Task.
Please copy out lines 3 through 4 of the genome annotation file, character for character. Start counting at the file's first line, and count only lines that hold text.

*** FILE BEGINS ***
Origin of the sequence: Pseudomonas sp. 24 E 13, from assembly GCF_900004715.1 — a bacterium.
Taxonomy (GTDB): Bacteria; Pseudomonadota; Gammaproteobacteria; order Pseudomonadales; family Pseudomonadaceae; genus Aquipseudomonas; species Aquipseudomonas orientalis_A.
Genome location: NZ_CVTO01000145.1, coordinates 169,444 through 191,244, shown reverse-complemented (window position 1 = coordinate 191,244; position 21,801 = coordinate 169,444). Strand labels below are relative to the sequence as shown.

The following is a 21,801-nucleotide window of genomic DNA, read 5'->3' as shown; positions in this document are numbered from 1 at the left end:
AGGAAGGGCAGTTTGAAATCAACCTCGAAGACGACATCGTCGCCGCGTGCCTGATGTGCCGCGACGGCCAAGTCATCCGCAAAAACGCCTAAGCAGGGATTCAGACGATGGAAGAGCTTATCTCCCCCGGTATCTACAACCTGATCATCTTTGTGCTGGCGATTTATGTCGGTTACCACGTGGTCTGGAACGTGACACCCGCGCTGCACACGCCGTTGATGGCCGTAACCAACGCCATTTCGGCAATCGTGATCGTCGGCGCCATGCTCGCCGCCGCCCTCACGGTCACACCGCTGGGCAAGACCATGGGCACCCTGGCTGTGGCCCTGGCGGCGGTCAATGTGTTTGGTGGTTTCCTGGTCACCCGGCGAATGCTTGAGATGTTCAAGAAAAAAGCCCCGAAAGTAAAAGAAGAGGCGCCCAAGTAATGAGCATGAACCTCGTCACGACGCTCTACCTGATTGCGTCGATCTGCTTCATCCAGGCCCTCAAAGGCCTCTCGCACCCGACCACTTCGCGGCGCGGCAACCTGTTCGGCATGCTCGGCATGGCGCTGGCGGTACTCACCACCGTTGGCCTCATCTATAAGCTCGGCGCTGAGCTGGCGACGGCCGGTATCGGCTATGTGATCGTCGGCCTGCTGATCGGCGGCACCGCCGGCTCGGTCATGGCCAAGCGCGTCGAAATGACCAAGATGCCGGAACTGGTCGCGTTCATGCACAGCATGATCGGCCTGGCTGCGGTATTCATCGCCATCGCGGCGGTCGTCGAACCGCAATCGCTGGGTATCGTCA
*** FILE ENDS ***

Genome location: NZ_CVTO01000145.1, coordinates 169,444 through 191,244, shown reverse-complemented (window position 1 = coordinate 191,244; position 21,801 = coordinate 169,444). Strand labels below are relative to the sequence as shown.

The following is a 21,801-nucleotide window of genomic DNA, read 5'->3' as shown; positions in this document are numbered from 1 at the left end: